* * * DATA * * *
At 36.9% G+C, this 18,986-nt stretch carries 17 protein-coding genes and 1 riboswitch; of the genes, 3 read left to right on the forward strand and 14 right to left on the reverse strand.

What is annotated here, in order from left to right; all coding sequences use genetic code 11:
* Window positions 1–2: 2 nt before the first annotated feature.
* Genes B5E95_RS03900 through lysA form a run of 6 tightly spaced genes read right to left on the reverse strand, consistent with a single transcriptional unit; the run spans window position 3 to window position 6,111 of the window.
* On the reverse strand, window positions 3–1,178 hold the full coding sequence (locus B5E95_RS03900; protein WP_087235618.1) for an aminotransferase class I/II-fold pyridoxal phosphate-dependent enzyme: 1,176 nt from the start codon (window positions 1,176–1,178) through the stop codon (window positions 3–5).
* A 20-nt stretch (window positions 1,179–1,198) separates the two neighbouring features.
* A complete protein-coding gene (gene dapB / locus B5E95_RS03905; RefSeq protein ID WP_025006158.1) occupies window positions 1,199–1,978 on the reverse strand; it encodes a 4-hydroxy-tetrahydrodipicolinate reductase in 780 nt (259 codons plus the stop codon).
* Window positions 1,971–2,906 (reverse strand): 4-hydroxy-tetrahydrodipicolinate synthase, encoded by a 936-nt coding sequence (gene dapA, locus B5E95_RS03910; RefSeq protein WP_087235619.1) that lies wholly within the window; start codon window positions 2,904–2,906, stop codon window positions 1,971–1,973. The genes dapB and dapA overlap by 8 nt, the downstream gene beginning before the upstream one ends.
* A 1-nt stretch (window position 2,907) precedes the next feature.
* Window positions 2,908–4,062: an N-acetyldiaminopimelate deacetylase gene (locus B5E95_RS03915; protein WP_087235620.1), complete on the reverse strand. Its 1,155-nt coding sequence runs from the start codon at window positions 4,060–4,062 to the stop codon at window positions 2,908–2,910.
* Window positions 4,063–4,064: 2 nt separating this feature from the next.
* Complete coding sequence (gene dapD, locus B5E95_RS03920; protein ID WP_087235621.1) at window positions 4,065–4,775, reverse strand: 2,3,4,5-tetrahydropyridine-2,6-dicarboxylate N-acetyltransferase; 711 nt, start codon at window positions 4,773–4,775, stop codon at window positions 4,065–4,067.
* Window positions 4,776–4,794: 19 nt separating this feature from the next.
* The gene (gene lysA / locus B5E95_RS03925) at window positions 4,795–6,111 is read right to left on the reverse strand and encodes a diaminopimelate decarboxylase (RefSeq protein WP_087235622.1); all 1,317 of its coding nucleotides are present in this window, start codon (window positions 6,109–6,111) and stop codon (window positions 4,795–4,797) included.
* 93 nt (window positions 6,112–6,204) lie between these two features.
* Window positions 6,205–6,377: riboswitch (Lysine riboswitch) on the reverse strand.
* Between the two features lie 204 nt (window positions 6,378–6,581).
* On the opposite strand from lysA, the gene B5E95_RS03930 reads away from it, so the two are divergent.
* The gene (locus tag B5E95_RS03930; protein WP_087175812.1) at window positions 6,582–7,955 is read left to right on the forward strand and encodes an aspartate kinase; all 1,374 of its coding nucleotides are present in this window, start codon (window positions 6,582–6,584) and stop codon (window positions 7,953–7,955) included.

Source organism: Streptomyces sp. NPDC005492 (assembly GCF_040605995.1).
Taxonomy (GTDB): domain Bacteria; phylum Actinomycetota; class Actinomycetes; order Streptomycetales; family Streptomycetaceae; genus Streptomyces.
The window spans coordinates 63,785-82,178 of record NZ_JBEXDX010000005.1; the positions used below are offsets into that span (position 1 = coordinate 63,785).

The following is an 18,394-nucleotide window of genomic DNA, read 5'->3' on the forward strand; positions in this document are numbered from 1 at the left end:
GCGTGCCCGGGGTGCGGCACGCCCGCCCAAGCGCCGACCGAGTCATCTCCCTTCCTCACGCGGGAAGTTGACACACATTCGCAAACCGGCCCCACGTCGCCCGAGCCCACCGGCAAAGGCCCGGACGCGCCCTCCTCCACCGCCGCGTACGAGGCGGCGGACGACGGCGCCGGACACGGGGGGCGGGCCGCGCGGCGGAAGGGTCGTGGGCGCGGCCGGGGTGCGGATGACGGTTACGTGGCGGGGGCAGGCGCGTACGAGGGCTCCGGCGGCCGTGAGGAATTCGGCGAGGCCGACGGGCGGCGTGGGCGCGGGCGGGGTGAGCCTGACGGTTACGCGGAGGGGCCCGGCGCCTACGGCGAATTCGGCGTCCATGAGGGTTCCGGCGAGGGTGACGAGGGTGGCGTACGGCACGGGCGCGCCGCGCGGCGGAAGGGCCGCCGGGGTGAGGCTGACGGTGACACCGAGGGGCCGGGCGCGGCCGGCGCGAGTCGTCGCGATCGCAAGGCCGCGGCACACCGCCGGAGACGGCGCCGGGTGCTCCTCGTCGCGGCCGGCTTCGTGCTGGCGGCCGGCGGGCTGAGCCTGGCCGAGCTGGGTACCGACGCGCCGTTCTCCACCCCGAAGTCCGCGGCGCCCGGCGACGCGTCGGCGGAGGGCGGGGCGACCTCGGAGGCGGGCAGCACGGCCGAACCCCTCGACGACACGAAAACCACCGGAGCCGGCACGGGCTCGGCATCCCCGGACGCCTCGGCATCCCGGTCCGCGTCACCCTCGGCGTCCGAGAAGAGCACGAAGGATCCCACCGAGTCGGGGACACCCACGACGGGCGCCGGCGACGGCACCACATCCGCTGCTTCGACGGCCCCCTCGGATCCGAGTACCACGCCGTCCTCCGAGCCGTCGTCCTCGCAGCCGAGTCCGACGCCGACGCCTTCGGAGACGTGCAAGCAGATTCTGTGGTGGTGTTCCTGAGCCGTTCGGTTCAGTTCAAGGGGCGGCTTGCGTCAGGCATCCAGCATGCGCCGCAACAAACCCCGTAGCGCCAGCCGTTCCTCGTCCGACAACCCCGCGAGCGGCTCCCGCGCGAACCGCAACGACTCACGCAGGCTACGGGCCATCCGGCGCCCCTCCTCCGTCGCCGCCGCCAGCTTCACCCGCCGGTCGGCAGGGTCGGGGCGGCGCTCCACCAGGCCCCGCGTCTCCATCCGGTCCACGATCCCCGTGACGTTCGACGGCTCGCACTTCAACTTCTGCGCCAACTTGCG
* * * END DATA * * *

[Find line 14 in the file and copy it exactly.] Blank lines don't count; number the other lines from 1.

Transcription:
* The gene (gene lysA / locus B5E95_RS03925) at window positions 4,795–6,111 is read right to left on the reverse strand and encodes a diaminopimelate decarboxylase (RefSeq protein WP_087235622.1); all 1,317 of its coding nucleotides are present in this window, start codon (window positions 6,109–6,111) and stop codon (window positions 4,795–4,797) included.